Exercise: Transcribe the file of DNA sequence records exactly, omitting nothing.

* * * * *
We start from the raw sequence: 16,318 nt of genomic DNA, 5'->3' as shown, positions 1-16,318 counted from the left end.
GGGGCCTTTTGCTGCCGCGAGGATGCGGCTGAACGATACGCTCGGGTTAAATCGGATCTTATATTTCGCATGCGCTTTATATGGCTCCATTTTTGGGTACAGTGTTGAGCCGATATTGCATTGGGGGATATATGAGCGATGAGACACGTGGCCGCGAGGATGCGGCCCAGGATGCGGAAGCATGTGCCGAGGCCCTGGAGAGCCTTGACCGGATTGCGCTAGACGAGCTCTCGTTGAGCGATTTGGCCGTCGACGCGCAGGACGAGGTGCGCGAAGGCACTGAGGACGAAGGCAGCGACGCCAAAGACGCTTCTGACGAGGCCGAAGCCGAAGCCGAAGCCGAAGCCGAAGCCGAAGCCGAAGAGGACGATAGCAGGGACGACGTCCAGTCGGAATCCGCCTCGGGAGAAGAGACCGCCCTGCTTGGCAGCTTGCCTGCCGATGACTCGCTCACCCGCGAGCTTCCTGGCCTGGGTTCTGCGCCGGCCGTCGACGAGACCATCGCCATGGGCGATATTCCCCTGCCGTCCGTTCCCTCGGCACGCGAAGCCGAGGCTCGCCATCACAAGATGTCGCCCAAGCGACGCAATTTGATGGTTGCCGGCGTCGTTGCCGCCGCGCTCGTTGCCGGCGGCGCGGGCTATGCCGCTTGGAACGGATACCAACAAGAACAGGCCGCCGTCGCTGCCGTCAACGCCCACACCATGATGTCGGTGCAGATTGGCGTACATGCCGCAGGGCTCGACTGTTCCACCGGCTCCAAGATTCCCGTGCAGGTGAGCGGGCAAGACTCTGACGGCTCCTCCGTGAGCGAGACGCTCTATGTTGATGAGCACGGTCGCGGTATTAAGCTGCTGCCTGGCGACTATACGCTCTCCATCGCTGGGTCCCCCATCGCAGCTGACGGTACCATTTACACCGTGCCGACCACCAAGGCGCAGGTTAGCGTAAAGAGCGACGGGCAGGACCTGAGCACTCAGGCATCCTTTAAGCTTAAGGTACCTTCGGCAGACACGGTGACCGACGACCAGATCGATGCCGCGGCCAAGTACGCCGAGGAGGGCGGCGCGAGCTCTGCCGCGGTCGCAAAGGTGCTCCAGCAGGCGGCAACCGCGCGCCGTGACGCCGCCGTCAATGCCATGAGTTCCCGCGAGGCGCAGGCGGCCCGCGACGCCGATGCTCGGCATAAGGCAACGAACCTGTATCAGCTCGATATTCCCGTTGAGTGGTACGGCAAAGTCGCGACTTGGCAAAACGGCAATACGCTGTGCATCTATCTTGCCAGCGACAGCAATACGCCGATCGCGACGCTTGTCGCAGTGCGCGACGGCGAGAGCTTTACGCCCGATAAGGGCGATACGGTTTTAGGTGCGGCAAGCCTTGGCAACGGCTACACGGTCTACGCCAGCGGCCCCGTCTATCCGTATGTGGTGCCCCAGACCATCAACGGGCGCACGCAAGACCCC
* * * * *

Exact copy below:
We start from the raw sequence: 16,318 nt of genomic DNA, 5'->3' as shown, positions 1-16,318 counted from the left end.
GGGGCCTTTTGCTGCCGCGAGGATGCGGCTGAACGATACGCTCGGGTTAAATCGGATCTTATATTTCGCATGCGCTTTATATGGCTCCATTTTTGGGTACAGTGTTGAGCCGATATTGCATTGGGGGATATATGAGCGATGAGACACGTGGCCGCGAGGATGCGGCCCAGGATGCGGAAGCATGTGCCGAGGCCCTGGAGAGCCTTGACCGGATTGCGCTAGACGAGCTCTCGTTGAGCGATTTGGCCGTCGACGCGCAGGACGAGGTGCGCGAAGGCACTGAGGACGAAGGCAGCGACGCCAAAGACGCTTCTGACGAGGCCGAAGCCGAAGCCGAAGCCGAAGCCGAAGCCGAAGCCGAAGAGGACGATAGCAGGGACGACGTCCAGTCGGAATCCGCCTCGGGAGAAGAGACCGCCCTGCTTGGCAGCTTGCCTGCCGATGACTCGCTCACCCGCGAGCTTCCTGGCCTGGGTTCTGCGCCGGCCGTCGACGAGACCATCGCCATGGGCGATATTCCCCTGCCGTCCGTTCCCTCGGCACGCGAAGCCGAGGCTCGCCATCACAAGATGTCGCCCAAGCGACGCAATTTGATGGTTGCCGGCGTCGTTGCCGCCGCGCTCGTTGCCGGCGGCGCGGGCTATGCCGCTTGGAACGGATACCAACAAGAACAGGCCGCCGTCGCTGCCGTCAACGCCCACACCATGATGTCGGTGCAGATTGGCGTACATGCCGCAGGGCTCGACTGTTCCACCGGCTCCAAGATTCCCGTGCAGGTGAGCGGGCAAGACTCTGACGGCTCCTCCGTGAGCGAGACGCTCTATGTTGATGAGCACGGTCGCGGTATTAAGCTGCTGCCTGGCGACTATACGCTCTCCATCGCTGGGTCCCCCATCGCAGCTGACGGTACCATTTACACCGTGCCGACCACCAAGGCGCAGGTTAGCGTAAAGAGCGACGGGCAGGACCTGAGCACTCAGGCATCCTTTAAGCTTAAGGTACCTTCGGCAGACACGGTGACCGACGACCAGATCGATGCCGCGGCCAAGTACGCCGAGGAGGGCGGCGCGAGCTCTGCCGCGGTCGCAAAGGTGCTCCAGCAGGCGGCAACCGCGCGCCGTGACGCCGCCGTCAATGCCATGAGTTCCCGCGAGGCGCAGGCGGCCCGCGACGCCGATGCTCGGCATAAGGCAACGAACCTGTATCAGCTCGATATTCCCGTTGAGTGGTACGGCAAAGTCGCGACTTGGCAAAACGGCAATACGCTGTGCATCTATCTTGCCAGCGACAGCAATACGCCGATCGCGACGCTTGTCGCAGTGCGCGACGGCGAGAGCTTTACGCCCGATAAGGGCGATACGGTTTTAGGTGCGGCAAGCCTTGGCAACGGCTACACGGTCTACGCCAGCGGCCCCGTCTATCCGTATGTGGTGCCCCAGACCATCAACGGGCGCACGCAAGACCCC